Tackling childhood obesity
The main focus of her work on the ICE fellowship is to develop new ways of ensuring that babies and toddlers are fed in a manner that tackles childhood obesity. ‘Childhood obesity in Ireland is a massive issue, we are falling behind in European and global averages’, says Elaine.
‘It’s a complex problem and there are a number of factors that can influence childhood obesity, including when solid foods are introduced into a baby’s diet and what those foods are. We are looking at what we could encourage to change in that critical time between birth and two years, what pieces of the jigsaw can we help with’.
Elaine, who is based in NUI Galway and is supervised by Dr Molly Byrne and Professor Patricia Kearney, works with colleagues from University College Cork, Trinity College Dublin and other institutions on the CHErIsH (Choosing Healthy Eating for Infant Health) project.
The first step was a set of systematic reviews of existing studies, which showed that interventions to improve feeding practices are not always run and measured in a standard way, with limited information given on how intervention providers were trained, raising difficulties in measuring their impact or reproducing them again.
Now the team is carrying out interviews with parents and healthcare professionals about infant and child feeding practices and interventions, and the hope is to design and pilot a new intervention that could eventually be rolled out in primary care.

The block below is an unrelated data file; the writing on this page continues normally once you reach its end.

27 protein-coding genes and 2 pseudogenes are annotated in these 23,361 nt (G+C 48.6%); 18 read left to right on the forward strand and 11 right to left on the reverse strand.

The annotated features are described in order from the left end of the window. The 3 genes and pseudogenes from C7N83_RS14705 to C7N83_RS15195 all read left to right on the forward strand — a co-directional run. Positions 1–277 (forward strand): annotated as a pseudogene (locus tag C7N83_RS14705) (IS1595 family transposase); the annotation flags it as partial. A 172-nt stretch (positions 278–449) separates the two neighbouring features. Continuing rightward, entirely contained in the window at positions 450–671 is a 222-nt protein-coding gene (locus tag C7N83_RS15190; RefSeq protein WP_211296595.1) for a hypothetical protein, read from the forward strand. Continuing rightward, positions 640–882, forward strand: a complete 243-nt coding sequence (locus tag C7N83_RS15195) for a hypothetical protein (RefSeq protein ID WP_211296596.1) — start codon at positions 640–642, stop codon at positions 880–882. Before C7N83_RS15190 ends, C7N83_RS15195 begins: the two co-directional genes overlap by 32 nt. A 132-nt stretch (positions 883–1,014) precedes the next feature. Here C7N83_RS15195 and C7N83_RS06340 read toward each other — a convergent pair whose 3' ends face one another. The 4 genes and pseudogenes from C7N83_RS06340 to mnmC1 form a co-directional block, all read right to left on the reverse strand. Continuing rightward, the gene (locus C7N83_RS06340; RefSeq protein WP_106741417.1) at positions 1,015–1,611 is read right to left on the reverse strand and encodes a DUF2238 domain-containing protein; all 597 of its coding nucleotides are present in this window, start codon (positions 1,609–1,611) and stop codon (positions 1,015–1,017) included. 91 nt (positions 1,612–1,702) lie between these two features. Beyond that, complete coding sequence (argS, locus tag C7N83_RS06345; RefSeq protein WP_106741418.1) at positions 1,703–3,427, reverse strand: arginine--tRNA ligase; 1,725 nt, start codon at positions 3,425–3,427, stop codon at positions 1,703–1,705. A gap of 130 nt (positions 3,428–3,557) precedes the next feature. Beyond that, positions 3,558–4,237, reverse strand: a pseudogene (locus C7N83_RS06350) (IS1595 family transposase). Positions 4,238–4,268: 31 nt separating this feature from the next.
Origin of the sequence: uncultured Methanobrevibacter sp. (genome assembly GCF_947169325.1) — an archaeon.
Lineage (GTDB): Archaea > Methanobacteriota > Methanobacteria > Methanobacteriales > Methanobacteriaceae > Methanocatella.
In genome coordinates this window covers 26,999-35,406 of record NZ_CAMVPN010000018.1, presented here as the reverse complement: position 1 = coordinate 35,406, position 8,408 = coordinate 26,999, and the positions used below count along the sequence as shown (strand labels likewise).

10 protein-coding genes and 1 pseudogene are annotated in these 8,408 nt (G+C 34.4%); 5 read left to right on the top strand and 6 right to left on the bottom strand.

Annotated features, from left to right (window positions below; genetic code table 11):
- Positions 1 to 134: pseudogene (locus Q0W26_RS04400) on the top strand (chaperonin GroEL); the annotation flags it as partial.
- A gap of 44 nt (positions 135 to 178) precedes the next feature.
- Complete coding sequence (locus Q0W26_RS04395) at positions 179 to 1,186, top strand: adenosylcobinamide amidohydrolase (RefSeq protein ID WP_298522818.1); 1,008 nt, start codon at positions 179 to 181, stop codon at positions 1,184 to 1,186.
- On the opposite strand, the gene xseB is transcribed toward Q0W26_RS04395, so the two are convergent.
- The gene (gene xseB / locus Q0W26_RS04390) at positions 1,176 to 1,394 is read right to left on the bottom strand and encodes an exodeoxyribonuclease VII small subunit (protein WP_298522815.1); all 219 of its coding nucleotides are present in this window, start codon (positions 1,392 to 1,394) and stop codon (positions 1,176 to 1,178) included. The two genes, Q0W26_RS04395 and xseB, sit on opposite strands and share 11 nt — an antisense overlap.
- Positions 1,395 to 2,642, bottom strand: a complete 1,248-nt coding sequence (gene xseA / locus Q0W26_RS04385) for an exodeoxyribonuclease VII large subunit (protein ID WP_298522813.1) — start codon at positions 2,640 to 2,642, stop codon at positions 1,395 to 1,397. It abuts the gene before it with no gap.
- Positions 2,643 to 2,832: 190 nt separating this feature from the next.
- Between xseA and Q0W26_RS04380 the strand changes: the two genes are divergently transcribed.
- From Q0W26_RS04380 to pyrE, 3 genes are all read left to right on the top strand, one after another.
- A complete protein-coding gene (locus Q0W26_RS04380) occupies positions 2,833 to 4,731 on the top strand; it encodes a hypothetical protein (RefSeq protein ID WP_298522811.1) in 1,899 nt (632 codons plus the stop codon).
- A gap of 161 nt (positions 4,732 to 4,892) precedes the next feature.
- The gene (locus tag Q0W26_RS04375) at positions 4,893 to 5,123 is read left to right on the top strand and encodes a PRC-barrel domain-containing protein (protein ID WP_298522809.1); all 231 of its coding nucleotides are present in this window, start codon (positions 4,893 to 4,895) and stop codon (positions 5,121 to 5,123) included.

Working on the project has given Elaine a new perspective on the challenges of changing health behaviours. ‘I am lucky that I was always quite health conscious, growing up in Limerick I was an active person and I still play a lot of sport, and I love healthy food like vegetables’, she says. ‘This study has made me more conscious that if you grew up in a family that maybe couldn’t afford vegetables or didn’t get out and active with the kids, that it makes it more difficult to change to more healthy behaviours’.
But for those who are trying, her advice is not to give up. ‘We know from studies of psychology that relapse is a common part of behaviour change’, she says. ‘So you need to accept that relapses are normal, and when they happen you just get back on track and keep going, stick with it’.
Pay it forward
This summer Elaine is paying forward the start she got as a student and she is supervising HRB-Trials Methodology Research Network summer student Daragh McGee to look at how much people know about or take steps to improve the fidelity of interventions they design and run. ‘Daragh is going into the final year of medicine in NUI Galway and he is an excellent researcher’, says Elaine. ‘If people are not looking at fidelity in research, we hope to find out why and to shape training if needed’.
If you are interested in taking part in the parent and healthcare professional interviews on infant feeding interventions, please contact email@example.com
The project’s website is www.cherishstudy.com